Ethanol Rises Second Day on Concern Farmers Withholding Corn

Ethanol futures rose for a second day in Chicago on speculation farmers are withholding corn sales in an effort to increase price.

Futures followed corn higher on bets that farmers are holding onto supply as prices for the grain are 10 percent lower than a year ago, based on the most active contract. One bushel of corn makes at least 2.75 gallons of ethanol and producers are losing 22.7 cents on every gallon, based on data compiled by Bloomberg.

“Ethanol basically at this point is in a really low-margin environment that’s tracking pretty heavily to its input side,” said Chris Wilson, an analyst at First Capitol Risk Management in Galena, Illinois.

Denatured ethanol for June delivery climbed 0.4 cent to settle at $2.204 a gallon on the Chicago Board of Trade. The price was 2.3 cents higher than yesterday’s May contract expiration. Ethanol has fallen 16 percent in the past year.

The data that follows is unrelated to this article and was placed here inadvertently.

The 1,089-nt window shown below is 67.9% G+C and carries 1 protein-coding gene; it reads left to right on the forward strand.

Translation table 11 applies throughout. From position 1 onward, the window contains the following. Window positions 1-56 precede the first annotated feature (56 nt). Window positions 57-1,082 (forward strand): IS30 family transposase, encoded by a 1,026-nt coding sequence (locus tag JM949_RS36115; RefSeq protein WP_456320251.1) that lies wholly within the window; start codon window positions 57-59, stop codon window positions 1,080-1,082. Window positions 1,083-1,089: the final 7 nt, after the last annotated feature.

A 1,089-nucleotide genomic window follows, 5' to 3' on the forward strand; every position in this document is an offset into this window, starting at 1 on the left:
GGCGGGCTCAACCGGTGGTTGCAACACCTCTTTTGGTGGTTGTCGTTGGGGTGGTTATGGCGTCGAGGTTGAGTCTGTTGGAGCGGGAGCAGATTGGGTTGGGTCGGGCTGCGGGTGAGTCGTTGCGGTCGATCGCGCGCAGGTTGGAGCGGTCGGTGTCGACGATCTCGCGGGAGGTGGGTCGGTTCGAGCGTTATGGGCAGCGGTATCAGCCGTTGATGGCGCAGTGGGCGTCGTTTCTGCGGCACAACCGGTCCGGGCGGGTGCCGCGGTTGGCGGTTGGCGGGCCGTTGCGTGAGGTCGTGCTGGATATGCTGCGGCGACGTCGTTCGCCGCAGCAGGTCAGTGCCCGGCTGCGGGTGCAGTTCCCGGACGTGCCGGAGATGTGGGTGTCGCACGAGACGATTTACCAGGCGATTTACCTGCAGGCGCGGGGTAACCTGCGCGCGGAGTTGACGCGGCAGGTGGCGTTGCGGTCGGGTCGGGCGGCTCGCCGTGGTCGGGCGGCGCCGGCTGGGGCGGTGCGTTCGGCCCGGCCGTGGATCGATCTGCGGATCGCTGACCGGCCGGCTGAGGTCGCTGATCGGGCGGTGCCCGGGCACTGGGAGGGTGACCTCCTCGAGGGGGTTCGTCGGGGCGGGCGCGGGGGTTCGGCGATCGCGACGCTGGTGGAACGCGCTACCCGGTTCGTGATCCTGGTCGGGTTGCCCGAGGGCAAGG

In cash market trading, ethanol in Chicago dropped 3 cents, or 1.4 percent, to $2.145 a gallon and in the U.S. Gulf the additive decreased 1.5 cents, or 0.7 percent, to $2.215, according to data compiled by Bloomberg.

Ethanol in New York slumped 1.5 cents, or 0.7 percent, to $2.225 a gallon and on the West Coast the biofuel slipped 1.5 cents, or 0.7 percent, to $2.29.

Corn for July delivery, the most active contract, advanced 5.75 cents, or 0.9 percent, to $6.2025 a bushel in Chicago.

To contact the reporter on this story: Mario Parker in Chicago at mparker22@bloomberg.net

To contact the editor responsible for this story: Dan Stets at dstets@bloomberg.net

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